Tagged with " Filament"

New Protocol Helps 3DFilo Rate the Best 3D Printing Filament for the Job

Dozens of new products – including some produced by large petrochemical groups – are literally flooding the market, offering hundreds of different options for 3D printer filaments. And, developed in collaboration with Dogma Solutions, 3DFilo’s Filaments Evaluation Protocol (FEP) test aims to provide users, especially those who buy consumables for 3D printing, the criteria for determining whether a particular filament is suitable for a specific use.
(…weiter auf 3dprintingindustry.com)

Made In Space 3D Printer Filament Is Now Available for Pre-Order Down on Earth

The developers of the revolutionary Zero-Gravity 3D printer currently orbiting the planet on the International Space Station are now selling their space-ready products to us Earthlings. Made In Space started working with several 3D printing filament retailers to meet the public and private sector demands for their plastic filaments, and fund their continued exploration of commercial space products and services.
(…weiter auf 3dprint.com)

FormFutura Releases Food-Safe Transparent HDglass 3D Printing Filament – Sample it Today for $2.12

It’s hard to believe that just a few years ago there were only a handful of 3D printing material and color options, and in such a short amount of time the market now boasts hundreds of 3D printing filament and material options. While PLA and to a lesser degree ABS still rule the roost, one of the materials growing extremely rapidly in popularity are the various PET materials.
(…weiter auf 3dprint.com)

Make Your Own 3D Printer Filament by Building Your Own Filament Extruder

Costs have certainly dropped over the years, but 3D printing could never be accused of being an inexpensive hobby. While the average price of a 3D printer is around one to two thousand dollars, the hidden cost of printing materials is the real area where 3D printing becomes a hobby recommended for someone with access to a significant disposable income.
(…weiter auf 3dprint.com inkl. Video)

Aluminum & Steel 3D Printer Filaments On Their Way — Sinterhard Launches Kickstarter Campaign

The Sinterhard team, based in Massachusetts, is a mid-sized group of engineers of nearly every type, from software engineers to electrical engineers. Headed up by Bill Novacs, who holds a multitude of advanced degrees (including engineering), and considers himself a ‘maker,’ this group is on a clear path to transform not only the manufacturing of industrial parts, but more specifically, they are transforming it on the 3D printing level with a new filament: Sinterhard Metal Filled Filament.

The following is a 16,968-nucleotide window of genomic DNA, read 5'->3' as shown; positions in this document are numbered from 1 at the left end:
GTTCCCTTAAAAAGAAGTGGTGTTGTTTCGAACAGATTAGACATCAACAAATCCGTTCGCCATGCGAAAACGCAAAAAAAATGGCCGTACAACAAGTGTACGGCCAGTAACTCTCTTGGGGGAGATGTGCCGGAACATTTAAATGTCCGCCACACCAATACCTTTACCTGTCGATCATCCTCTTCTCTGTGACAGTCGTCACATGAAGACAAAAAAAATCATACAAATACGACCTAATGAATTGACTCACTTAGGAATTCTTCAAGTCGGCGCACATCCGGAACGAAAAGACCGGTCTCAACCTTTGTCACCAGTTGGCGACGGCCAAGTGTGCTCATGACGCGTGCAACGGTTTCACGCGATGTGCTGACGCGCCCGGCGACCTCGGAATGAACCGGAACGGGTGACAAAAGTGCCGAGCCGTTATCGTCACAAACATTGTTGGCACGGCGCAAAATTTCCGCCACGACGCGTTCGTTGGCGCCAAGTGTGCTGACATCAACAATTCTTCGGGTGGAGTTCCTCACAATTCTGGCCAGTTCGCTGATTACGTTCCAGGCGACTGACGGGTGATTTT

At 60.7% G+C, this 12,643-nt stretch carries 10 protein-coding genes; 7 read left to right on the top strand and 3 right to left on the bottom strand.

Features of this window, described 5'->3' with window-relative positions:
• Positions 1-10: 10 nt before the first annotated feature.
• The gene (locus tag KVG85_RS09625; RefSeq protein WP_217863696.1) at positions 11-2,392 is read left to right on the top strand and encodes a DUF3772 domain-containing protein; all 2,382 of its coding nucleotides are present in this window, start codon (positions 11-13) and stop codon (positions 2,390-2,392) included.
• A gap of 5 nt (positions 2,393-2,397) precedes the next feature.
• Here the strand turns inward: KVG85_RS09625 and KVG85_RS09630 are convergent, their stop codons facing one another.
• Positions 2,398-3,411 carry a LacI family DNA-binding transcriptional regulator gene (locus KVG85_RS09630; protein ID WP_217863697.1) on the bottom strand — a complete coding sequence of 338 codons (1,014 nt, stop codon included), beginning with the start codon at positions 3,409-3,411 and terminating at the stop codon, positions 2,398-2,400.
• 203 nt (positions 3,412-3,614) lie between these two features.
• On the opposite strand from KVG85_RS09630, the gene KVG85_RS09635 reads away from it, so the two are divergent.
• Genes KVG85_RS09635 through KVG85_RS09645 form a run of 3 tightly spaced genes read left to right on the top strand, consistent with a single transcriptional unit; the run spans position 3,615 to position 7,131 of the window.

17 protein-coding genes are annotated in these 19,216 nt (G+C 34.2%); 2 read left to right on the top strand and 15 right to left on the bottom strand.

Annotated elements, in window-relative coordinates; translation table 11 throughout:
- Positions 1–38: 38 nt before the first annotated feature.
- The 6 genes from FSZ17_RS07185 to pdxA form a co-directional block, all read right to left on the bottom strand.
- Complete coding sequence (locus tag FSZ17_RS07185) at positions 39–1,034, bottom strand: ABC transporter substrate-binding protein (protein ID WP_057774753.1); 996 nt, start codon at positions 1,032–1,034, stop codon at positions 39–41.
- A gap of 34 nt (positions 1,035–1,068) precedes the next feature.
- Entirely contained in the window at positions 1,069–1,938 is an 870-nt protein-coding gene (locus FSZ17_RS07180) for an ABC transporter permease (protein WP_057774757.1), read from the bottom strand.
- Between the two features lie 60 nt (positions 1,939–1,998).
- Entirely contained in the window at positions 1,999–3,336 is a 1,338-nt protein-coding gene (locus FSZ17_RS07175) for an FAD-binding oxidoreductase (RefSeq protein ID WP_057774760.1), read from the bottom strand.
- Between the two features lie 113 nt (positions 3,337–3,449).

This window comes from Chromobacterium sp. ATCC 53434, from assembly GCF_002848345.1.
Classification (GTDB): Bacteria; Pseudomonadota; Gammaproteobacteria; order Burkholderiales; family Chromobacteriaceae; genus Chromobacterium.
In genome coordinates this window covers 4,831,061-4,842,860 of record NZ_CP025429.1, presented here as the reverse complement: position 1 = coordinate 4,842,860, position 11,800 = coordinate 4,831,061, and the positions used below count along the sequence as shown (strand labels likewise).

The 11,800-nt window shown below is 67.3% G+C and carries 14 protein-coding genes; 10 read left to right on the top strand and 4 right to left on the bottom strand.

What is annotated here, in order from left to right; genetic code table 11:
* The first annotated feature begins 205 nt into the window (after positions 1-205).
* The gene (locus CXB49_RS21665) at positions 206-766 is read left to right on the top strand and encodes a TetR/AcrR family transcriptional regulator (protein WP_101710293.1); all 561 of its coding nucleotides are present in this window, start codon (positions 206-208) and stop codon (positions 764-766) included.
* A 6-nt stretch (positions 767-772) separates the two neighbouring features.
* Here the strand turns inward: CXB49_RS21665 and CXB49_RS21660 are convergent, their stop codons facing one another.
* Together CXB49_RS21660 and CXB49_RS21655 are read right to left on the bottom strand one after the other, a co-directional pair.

(…weiter auf 3dprint.com)

Sinterhard Metal Filled Filaments for 3D Printing
by Bill Kovacs

SINTERHARD METAL FILLED 3D Printer Filaments for printing Industrial Stainless Steel and Aluminum parts similar to MIM Processes

We plan to produce ABS and PLA plastic filaments, mixed with either powdered 316 Stainless Steel or Aluminum, for use in existing 3D filament printers.The 3D Printer will replace the Plastic Injection Molding Machine in the Metal Injection Molding [MIM] process, and later with Oxide and non-Oxide ceramic filled filaments in the Ceramic Injection Molding Process [CIM]. The MIM and CIM processes currently produce $1.6 Billion Dollars of intricate small industrial metal and ceramic parts

The Sinterhard Metal Filled Filaments will enable people to print items that are furnace ready to debind and sinter into solid sintered metal objects. In selecting 316 Stainless Steel and Aluminum powders, we are starting with two of the most common metals that are in use making parts with the current industrial MIM process. They have a moderate sinter temperature [316 Stainless Steel ] and a low sinter temperature [Aluminum ] as a starting point. These metals cover a large range in commercial applications and are available in the fine mesh size we need to insure a high quality 3 D Printed part.
(…weiter auf kickstarter.com)

Functionalize Now Shipping Conductive F-Electric 3D Printing Filament

Mike Toutonghi was working on a school project with his son when it struck him that there might be a better way to make a structural and electronic part. The pair’s work on an electromagnetic rocket compelled the computer software industry vet to form his company, Functionalize. When a long session of soldering the electronics for the rocket during the design and prototype process was finally over, Toutonghi looked to 3D printing to solve the tedious problem.
(…weiter auf 3dprint.com)

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